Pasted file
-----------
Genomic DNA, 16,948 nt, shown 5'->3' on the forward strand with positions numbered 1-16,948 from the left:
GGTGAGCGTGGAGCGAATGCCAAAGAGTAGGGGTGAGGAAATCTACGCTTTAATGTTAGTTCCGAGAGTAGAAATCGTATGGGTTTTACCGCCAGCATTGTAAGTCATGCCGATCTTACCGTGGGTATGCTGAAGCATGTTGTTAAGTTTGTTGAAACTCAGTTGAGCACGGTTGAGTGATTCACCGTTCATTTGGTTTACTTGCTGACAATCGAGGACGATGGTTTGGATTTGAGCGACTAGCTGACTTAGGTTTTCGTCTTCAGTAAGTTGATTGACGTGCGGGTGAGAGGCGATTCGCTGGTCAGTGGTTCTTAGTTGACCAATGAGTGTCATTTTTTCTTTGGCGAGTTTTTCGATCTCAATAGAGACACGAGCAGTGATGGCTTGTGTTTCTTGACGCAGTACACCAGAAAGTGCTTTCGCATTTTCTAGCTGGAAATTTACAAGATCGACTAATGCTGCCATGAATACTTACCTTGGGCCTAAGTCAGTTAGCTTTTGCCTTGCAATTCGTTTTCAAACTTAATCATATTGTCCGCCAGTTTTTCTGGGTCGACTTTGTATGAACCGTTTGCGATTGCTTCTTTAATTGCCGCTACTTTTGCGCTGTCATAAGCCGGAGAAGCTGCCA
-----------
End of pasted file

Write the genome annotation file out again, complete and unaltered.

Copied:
Genomic DNA, 16,948 nt, shown 5'->3' on the forward strand with positions numbered 1-16,948 from the left:
GGTGAGCGTGGAGCGAATGCCAAAGAGTAGGGGTGAGGAAATCTACGCTTTAATGTTAGTTCCGAGAGTAGAAATCGTATGGGTTTTACCGCCAGCATTGTAAGTCATGCCGATCTTACCGTGGGTATGCTGAAGCATGTTGTTAAGTTTGTTGAAACTCAGTTGAGCACGGTTGAGTGATTCACCGTTCATTTGGTTTACTTGCTGACAATCGAGGACGATGGTTTGGATTTGAGCGACTAGCTGACTTAGGTTTTCGTCTTCAGTAAGTTGATTGACGTGCGGGTGAGAGGCGATTCGCTGGTCAGTGGTTCTTAGTTGACCAATGAGTGTCATTTTTTCTTTGGCGAGTTTTTCGATCTCAATAGAGACACGAGCAGTGATGGCTTGTGTTTCTTGACGCAGTACACCAGAAAGTGCTTTCGCATTTTCTAGCTGGAAATTTACAAGATCGACTAATGCTGCCATGAATACTTACCTTGGGCCTAAGTCAGTTAGCTTTTGCCTTGCAATTCGTTTTCAAACTTAATCATATTGTCCGCCAGTTTTTCTGGGTCGACTTTGTATGAACCGTTTGCGATTGCTTCTTTAATTGCCGCTACTTTTGCGCTGTCATAAGCCGGAGAAGCTGCCA